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Diana Luganski is a Helsinki-based visual artist. Her point, nothing more is necessary. A simple glass, some light. Time. And cheap toast. Classically composed food, human remains and fruits decay. Also, there are pills. This is a very poor reflection of our vanity. Her slow-motion video, which shows a glass slowly filling with white liquid, for example, is an exquisite Memento Mori. Her work presents the superficial glamour of food or everyday objects often paling beneath the darker depths of the image. Ekaterina Bazhenova:  Talking about your video collocations with Mikko Keskiivari, how did this whole saga start? Diana Luganski: I met Mikko on the Internet in 2007 and was going to ask him to model for my photographic project “My Imaginary Lovers”. But when we eventually met in 2011 and talked and saw each other’s work we decided right away to start work together. As a kid I wanted to be a clairvoyant and Mikko wanted to…Continue Reading
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18+ are a strange boy and a girl from Southern California. The collaborative project came together accidentally when the pair started sending ‘things’ back and forth to each other online. The duo’s smooth and synthy melodic soundscapes are moody, spellbinding and totally perverted. A mix of R&B and deep house, twisted samples and borrowed beats are paired with glitchy, computer-generated animations and slutatious fembots to create a world of twisted, nihilistic eroticism that wouldn’t be out of place in the post-human existence that is SecondLife. The duo see 18+ as an arbitrary symbol for adulthood and in being that– those who fall on each side of the line fetishise those who fall on the other side. I’m not sure which way I fall now, but I’ve certainly fallen for this pair of enigmatic electroperves. HUSK: Tell me about your contribution for the International La Biennale Di Venezia. What was your inspiration for…Continue Reading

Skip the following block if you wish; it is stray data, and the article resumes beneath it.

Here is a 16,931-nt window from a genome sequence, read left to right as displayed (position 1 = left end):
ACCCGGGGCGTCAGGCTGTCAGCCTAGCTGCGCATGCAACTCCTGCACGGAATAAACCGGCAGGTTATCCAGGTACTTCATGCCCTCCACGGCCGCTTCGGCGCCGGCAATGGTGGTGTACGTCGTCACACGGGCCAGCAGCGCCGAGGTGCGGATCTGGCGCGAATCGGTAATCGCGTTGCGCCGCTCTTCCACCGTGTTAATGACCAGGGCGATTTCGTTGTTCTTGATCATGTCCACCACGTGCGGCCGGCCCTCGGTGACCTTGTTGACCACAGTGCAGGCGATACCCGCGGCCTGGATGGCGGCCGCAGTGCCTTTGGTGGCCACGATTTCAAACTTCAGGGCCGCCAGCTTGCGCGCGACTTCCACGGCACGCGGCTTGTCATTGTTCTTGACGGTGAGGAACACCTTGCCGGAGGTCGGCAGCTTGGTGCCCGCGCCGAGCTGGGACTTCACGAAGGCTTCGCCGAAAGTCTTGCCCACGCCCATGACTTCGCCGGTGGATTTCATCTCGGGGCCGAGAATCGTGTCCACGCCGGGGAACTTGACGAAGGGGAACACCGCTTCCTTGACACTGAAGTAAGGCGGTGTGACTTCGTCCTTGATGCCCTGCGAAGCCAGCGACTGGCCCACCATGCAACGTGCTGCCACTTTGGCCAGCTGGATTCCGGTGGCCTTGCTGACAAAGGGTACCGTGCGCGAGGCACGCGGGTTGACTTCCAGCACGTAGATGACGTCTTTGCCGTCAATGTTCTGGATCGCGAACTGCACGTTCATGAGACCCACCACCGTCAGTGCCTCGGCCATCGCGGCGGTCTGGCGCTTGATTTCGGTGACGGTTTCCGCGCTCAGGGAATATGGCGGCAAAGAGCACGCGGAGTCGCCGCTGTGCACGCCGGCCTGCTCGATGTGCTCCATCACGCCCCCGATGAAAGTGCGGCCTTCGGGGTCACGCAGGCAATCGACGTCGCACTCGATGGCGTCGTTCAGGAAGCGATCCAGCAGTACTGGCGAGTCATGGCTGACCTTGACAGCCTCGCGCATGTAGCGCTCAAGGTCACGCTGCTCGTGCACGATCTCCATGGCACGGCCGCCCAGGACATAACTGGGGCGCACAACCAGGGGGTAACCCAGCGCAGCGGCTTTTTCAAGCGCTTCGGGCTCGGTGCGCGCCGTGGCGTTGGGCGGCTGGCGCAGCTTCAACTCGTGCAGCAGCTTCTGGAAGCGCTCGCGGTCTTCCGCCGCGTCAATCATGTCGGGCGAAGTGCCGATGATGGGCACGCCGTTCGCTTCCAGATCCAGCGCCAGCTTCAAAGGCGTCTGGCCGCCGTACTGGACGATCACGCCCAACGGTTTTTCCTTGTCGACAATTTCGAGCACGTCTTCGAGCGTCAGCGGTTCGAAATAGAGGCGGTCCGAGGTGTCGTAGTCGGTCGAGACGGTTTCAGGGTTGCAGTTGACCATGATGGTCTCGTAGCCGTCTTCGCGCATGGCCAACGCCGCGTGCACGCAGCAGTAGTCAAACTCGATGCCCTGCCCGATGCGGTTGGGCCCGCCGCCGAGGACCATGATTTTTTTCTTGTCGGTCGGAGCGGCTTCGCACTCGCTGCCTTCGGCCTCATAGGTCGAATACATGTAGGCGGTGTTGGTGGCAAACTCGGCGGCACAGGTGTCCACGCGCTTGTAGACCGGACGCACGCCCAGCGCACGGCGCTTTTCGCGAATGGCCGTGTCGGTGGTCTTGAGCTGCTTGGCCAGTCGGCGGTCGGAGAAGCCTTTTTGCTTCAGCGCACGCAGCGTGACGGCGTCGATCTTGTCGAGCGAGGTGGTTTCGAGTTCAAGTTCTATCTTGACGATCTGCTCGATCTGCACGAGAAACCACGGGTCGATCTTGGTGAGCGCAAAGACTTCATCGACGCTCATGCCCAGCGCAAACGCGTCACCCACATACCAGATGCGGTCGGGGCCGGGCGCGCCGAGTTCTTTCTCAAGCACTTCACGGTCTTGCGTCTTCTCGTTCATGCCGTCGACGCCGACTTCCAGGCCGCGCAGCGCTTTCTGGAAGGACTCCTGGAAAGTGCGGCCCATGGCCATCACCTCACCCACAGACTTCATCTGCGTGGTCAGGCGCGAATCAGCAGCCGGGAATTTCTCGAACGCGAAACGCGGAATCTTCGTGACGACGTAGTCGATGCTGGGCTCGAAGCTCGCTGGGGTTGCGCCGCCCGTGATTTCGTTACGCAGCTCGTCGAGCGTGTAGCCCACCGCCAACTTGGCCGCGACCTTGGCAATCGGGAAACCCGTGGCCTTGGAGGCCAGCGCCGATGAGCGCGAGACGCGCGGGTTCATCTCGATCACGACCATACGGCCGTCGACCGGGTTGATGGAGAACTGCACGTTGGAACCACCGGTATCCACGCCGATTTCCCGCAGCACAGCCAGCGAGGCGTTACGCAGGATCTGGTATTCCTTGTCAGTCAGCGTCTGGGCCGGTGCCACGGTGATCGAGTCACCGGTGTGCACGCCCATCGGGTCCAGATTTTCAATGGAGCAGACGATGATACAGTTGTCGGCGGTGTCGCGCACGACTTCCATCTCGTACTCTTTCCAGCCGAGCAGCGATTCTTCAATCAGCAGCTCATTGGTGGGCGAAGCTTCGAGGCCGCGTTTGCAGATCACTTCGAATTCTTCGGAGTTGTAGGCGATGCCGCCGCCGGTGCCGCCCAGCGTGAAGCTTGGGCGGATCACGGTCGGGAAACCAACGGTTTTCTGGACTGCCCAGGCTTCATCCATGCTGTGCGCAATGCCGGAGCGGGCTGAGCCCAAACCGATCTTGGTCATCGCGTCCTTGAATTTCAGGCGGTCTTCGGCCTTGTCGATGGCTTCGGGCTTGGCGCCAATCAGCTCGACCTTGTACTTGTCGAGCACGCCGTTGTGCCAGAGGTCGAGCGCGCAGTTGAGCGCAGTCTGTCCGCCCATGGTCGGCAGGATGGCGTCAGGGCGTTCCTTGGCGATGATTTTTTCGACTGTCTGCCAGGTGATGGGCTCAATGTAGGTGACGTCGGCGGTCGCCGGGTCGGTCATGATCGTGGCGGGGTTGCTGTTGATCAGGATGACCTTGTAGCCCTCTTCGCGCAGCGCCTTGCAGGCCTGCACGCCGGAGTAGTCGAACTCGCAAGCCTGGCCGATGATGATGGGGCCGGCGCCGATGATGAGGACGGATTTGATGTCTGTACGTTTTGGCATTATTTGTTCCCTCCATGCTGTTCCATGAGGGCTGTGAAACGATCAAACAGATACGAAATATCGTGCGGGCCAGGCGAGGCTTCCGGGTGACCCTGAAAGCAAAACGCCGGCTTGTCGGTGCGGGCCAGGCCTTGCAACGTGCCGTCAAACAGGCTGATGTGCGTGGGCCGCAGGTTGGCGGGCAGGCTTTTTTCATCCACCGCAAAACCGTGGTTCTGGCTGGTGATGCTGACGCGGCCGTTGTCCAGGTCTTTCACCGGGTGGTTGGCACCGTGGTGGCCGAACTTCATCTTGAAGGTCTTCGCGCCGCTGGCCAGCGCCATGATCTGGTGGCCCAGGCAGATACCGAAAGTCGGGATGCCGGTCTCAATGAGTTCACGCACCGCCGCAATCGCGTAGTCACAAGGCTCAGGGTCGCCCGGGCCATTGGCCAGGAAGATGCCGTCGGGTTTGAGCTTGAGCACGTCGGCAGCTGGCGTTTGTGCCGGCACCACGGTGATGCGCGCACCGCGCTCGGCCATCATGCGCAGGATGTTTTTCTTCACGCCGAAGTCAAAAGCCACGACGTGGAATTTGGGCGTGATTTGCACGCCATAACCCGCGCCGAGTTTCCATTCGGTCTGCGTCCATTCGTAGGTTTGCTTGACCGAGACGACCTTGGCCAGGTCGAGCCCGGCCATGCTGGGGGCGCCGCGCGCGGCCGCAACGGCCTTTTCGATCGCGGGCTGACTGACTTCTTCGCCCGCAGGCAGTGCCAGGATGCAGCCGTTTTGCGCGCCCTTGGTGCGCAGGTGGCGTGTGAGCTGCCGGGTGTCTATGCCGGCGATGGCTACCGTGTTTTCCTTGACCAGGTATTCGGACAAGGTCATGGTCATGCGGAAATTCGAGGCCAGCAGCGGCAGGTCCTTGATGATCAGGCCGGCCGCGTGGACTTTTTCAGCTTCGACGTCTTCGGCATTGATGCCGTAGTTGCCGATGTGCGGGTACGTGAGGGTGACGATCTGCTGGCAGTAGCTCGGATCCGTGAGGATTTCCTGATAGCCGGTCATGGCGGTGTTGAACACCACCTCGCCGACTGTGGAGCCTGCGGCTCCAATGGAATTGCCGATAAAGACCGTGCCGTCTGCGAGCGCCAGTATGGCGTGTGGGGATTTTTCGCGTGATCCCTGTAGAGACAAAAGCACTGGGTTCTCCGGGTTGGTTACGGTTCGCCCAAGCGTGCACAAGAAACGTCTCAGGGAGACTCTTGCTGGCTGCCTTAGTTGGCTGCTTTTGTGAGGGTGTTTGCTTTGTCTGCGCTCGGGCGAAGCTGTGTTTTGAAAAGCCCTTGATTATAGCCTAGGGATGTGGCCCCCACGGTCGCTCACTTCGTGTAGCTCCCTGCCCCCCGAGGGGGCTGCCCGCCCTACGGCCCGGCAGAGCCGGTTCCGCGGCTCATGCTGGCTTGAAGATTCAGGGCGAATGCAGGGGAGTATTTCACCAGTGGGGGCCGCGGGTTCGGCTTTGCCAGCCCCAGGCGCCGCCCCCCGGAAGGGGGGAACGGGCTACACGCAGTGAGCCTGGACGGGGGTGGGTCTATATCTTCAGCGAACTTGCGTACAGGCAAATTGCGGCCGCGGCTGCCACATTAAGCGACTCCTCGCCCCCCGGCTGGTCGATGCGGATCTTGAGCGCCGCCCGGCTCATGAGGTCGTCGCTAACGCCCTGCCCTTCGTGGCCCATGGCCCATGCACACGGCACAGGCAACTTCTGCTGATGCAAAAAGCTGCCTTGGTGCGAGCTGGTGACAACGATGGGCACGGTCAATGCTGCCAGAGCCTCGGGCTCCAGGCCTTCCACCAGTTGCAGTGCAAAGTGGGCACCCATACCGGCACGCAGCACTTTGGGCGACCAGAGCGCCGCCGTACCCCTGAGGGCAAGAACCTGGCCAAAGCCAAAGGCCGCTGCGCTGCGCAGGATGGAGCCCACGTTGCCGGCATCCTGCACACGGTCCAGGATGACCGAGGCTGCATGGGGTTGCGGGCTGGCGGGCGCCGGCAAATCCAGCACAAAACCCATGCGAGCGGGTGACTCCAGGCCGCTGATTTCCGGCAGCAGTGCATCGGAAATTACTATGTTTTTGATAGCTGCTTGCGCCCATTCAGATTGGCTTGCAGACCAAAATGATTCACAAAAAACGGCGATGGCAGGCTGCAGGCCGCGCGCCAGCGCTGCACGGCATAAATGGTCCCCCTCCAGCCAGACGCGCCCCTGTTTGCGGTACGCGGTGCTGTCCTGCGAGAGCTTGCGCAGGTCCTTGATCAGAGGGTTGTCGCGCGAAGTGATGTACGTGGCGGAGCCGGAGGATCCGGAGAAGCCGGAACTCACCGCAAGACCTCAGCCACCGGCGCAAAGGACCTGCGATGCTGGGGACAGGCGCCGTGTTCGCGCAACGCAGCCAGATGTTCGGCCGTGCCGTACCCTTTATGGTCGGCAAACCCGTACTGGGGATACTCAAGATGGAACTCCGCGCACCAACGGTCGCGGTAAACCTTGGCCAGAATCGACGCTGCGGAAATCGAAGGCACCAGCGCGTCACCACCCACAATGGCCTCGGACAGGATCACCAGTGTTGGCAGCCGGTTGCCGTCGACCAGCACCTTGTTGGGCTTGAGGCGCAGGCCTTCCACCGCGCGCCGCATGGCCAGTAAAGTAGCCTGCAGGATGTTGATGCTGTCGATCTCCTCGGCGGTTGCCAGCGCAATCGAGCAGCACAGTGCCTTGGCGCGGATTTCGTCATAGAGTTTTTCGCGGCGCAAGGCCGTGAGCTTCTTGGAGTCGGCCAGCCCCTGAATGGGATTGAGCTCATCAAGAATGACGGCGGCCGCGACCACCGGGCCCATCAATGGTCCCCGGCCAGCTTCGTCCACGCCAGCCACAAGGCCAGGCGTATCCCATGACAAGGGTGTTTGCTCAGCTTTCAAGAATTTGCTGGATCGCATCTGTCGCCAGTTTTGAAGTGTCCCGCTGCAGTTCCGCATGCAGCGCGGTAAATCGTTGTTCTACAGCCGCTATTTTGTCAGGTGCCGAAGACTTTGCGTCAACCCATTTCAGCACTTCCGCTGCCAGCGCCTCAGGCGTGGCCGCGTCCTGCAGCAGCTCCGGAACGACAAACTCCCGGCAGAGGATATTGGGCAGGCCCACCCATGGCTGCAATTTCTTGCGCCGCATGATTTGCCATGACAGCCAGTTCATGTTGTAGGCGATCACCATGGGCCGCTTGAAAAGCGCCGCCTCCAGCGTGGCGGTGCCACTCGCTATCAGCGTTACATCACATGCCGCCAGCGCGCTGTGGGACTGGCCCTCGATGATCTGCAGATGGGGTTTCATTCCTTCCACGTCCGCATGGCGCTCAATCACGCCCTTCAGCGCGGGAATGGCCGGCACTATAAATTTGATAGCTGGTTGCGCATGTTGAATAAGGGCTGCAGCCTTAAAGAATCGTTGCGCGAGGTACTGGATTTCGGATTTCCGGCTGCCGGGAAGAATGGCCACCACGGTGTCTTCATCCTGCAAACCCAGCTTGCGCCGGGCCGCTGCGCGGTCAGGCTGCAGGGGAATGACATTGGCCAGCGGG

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Charles Fréger started photographing sailors from a naval vessel in 1998 and seamen quickly became his first subject. This military interest and influence continued and grew to become Fréger’s recurrent theme within his oeuvre. Finnish sailors of Merisotakoulu,the Cherbourg arsenal, through to Legionnaires and European republican guards have all been explored and celebrated by Fréger in the past — this exhibition is focused all around the enlisted members of the French Navy. A fresh load of French seamen unloaded onto the fallowed interstice of Djibouti’s deepest and most barren corners. Fréger’s Legionnaires are photographed in and around the volcanic lands of Djibouti and are joined by naval officers from Toulon and NoumŽa. Fréger’s ‘Outremer’, in French, refers to navy blue, the colour. A colour which Fréger uses to describe the depths reflected “beyond the seas”. Charles Fréger’s Outremer is on view at Musée d’Art de Toulon from 27 September –…Continue Reading
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Bless is an almost indefinable institution. An elastic, interdisciplinary luxury brand. Stretching and investigating the constructs of design and floating somewhere around boundaries of high fashion, art and lifestyle. Bless exists on the fringe. And that’s exactly how they like it. Desiree Heiss and Ines Kaag are the delphic design duo responsible for the enigma that is Bless. HUSK: Bless took an unorthodox approach to entering the fashion world. You placed adverts for your ‘N° 00 Fur Wig‘ along with your telephone number in magazines like i-D and Purple Fashion. BLESS: When we did the first project together, we would photograph them posing on the kitchen table with a passport-photo camera, where you could slide-in a little card with typed information that was photographed at the same time and included in the picture. Instead of using this typewriter mode we slid in some cut-out female faces that were photographed together with our…Continue Reading